Early Years

June 12, 2002 2 min read

Great Expectations

An effort to improve early-childhood services for needy children in Pennsylvania’s Allegheny County has succeeded in opening several new, high-quality programs. But the initiative, which was financed by foundations and private donors, has not met its original goals, and costs have climbed far higher than planned, a recent study by the RAND Corp. found.

The Santa Monica, Calif., research organization was asked by the Heinz Endowments in Pittsburgh to examine whether the initiative was living up to its vision of reaching 7,600 children in 80 neighborhoods, over five years, at an average cost of $4,000 to $5,000 per child.

The researchers found that the initiative’s business plan assumed that 71 percent of the children would attend low-cost, part-day programs offered by existing child-care and preschool providers. Instead, almost all the children were served in full-day programs, often in new centers. Costs per child in 1999 were more than $13,600 per child.

Administrative costs for the initiative were also more than four times as much as originally planned for the 680 children enrolled during the time covered by the study.

Future efforts, the RAND report concludes, should have “less cumbersome administrative structures” and might benefit by starting as smaller, pilot projects.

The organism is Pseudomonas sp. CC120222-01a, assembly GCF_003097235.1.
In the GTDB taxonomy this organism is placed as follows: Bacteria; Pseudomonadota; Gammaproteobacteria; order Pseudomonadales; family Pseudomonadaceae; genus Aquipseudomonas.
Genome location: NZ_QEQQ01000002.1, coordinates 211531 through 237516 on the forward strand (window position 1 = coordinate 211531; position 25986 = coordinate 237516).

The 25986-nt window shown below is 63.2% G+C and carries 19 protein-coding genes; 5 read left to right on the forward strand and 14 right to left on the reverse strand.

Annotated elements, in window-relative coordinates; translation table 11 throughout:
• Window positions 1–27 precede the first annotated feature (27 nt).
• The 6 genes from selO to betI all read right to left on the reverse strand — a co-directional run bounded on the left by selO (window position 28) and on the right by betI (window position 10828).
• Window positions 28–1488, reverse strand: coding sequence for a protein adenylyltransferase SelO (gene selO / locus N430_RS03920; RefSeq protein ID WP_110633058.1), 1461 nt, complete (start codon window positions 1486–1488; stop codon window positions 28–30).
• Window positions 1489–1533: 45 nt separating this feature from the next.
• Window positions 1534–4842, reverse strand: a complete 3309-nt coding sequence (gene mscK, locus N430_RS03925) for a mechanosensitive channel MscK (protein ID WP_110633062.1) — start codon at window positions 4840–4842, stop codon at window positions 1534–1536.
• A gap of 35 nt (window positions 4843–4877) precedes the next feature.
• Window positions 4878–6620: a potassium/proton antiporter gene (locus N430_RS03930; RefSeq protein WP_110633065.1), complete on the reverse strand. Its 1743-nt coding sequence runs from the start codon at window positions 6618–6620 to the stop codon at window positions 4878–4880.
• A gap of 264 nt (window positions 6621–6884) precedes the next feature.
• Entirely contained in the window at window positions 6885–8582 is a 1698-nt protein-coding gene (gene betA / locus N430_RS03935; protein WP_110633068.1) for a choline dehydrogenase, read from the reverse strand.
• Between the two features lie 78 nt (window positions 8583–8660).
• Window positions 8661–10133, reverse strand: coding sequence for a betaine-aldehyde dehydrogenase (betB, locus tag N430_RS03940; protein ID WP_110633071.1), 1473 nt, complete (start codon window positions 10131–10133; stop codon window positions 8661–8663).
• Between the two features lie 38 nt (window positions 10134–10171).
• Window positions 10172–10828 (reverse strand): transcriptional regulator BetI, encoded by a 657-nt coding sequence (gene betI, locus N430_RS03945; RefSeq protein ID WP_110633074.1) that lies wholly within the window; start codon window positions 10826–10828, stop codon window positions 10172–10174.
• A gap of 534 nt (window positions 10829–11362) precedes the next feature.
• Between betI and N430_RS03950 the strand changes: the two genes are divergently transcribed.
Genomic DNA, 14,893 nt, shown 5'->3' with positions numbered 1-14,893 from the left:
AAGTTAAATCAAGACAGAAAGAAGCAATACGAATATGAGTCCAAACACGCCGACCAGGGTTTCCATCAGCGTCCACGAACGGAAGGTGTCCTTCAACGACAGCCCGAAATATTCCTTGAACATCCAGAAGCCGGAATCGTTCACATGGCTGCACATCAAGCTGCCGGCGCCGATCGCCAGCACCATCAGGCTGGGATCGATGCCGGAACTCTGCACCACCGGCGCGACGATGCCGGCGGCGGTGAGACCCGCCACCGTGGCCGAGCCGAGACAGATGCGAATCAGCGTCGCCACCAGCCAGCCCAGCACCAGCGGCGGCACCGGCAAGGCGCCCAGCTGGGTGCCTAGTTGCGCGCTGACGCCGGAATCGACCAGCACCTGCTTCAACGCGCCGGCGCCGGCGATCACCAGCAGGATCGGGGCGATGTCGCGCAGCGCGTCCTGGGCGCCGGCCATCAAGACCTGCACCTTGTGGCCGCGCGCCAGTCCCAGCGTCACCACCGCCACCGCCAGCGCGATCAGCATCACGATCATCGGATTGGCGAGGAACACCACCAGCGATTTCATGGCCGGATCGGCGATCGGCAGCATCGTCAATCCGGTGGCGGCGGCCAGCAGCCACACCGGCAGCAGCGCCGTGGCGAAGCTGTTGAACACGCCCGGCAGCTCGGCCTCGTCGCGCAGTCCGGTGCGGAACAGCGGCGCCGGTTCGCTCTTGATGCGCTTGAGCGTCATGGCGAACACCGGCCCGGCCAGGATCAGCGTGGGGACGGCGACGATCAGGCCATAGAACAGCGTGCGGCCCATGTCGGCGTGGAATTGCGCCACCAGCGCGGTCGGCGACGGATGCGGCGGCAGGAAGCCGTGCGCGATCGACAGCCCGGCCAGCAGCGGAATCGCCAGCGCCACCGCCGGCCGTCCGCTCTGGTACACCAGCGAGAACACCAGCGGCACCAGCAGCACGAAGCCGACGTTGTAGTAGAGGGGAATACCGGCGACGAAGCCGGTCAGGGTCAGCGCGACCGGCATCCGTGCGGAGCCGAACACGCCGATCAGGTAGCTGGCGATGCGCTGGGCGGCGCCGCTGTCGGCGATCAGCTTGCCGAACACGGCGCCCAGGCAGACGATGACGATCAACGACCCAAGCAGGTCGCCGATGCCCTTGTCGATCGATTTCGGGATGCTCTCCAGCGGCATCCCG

The researchers note, however, the positive effects of the initiative, including helping 20 local Head Start programs obtain licenses to run full-day programs.

Navigating the System

The reports “Navigating the Child Care Subsidy System: Policies and Practices that Affect Access and Retention,” and “Getting and Retaining Child Care Assistance: How Policy and Practice Influence Parents’ Experiences,” are available from The Urban Institute. (Both require Adobe’s Acrobat Reader.)

Getting and keeping child-care help may be interfering with low-income parents’ efforts to work and move off of welfare, according to two recent reports from the Urban Institute, a research center in Washington.

Through interviews and focus groups in 12 states, the researchers found that parents often have to clear numerous hurdles to receive and keep child-care subsidies. Some agencies require parents to fill out several documents and come into the office repeatedly—a burden that “is in conflict with the larger goal of helping low- income parents become established in the workforce,” said Gina Adams, one of the authors.

Some relief could be forthcoming as part of President Bush’s welfare-reauthorization plan, which proposes an administrative “superwaiver” to help states streamline applications for child care and other benefits.

—Linda Jacobson

A version of this article appeared in the June 12, 2002 edition of Education Week